Snapcash review: Send cash to Snapchatters in a snap, or with a swipe

Perfect for those who enjoy flicking dollar bills at people.

Credit: Ben Patterson / IDG

Snapcash, like Facebook Messenger, makes it ridiculously easy to send money to your fellow Snapchatters. Snapcash's features may be extremely limited, but it's fast and simple. For more fully-fledged options, check out the other mobile payment apps we reviewed.


Powered by Square, Snapcash requires practically no setup at all if you're a Snapchat user. All you have to do is tap a dollar amount in a chat, then tap the green Add cash button that appears (presumably so you can tap dollar amounts into a chat without necessarily having to send money). Tap the Send button, and that's it.

Snapcash send a payment screen Ben Patterson / IDG

To send cash to a Snapchat friend, just type a dollar amount into the chat window.

The first time you use Snapcash to send money, you'll be prompted to link your account to a debit card. Credit cards aren't accepted, which means you won't be able to dispute charges with your credit card company.

If you want to get flashy about sending cash, you can try Snapcash's "swipe-to-send" feature, which essentially lets you flick virtual dollar bills at someone. Here's how it works: Within a chat, you tap the three dollar signs ("$$$'), then tap Add cash. Once that's done, a big, lengthwise dollar bill will fill the screen. Each time you swipe up from the bottom of the screen, you'll send a dollar to your Snapchat friend. Kinda crass, but there it is.

Snapcash swipe to send feature Ben Patterson / IDG

With Snapcash's "swipe-to-send" feature, you swipe up for each dollar bill you want to send.

Snapcash doesn't offer any bill-splitting features, unfortunately, and you can't use Snapcash to request money. Indeed, money transfers on Snapcash are strictly a one-way affair.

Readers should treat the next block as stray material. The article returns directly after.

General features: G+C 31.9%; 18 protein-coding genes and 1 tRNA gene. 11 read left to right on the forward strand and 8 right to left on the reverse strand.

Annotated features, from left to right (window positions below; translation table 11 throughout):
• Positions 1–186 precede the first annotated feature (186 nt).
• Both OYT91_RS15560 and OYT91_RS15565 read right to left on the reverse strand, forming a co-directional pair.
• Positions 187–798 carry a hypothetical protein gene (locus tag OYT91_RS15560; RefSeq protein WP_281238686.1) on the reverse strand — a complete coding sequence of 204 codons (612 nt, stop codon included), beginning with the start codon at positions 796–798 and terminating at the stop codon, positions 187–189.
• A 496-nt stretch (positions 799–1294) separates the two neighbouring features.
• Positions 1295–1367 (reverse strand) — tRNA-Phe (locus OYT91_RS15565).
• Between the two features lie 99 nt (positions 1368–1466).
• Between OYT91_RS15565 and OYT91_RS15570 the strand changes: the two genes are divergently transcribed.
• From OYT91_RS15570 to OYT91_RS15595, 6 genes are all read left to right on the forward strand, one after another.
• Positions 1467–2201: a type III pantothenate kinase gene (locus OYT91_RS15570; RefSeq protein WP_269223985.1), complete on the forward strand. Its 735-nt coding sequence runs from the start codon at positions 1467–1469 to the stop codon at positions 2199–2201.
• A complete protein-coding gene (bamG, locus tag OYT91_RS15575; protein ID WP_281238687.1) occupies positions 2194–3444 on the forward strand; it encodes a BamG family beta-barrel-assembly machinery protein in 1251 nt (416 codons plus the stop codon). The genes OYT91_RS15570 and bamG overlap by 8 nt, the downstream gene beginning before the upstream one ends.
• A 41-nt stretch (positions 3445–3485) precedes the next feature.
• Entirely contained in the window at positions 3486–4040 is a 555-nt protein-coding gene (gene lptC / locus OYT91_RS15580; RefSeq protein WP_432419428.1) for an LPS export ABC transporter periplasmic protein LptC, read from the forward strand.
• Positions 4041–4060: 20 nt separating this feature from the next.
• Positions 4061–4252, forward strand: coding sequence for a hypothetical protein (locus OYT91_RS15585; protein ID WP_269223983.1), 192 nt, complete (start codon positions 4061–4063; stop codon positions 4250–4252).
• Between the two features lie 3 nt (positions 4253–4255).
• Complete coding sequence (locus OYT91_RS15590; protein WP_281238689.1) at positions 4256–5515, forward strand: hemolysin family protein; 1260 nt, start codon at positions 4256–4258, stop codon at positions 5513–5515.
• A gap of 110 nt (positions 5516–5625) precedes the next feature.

Fees, limits and deposits

There are no fees to use Snapcash for sending money via debit card. Snapcash's spending limits are the same as Square's: You can send $250 in a week, or verify your identity (using your full name, birthday, and last four digits of your Social) to boost the weekly send limit to $2,500 (depending on the state). You'll also need to cough up more personal details to accept more than $1,000 in a 30-day period.

Also worth noting are certain restrictions on using Snapcash in Snapchat's terms of service—namely, no flicking Snapcash dollars at someone for a snap, a story, or an "add."

If someone sends you money through Snapcash, it'll take a day or two for the cash to appear in your bank account, which is par for the course.


You can set Snapcash to require your debit card's three-digit CVV ("card verification value") for each transaction. That's not as secure as requiring a PIN or touch ID, but it's better than nothing.

As with most of the other apps in our money-sending roundup, Snapcash doesn't offer any buyer or seller protections. Once you tap "Send," your money is gone.

Snapcash: Basic functions for a captive audience

Snapcash offers the easiest way to send money to fellow Snapchatters, but we're talking bare-bones features here.


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Ben Patterson

PC World (US online)
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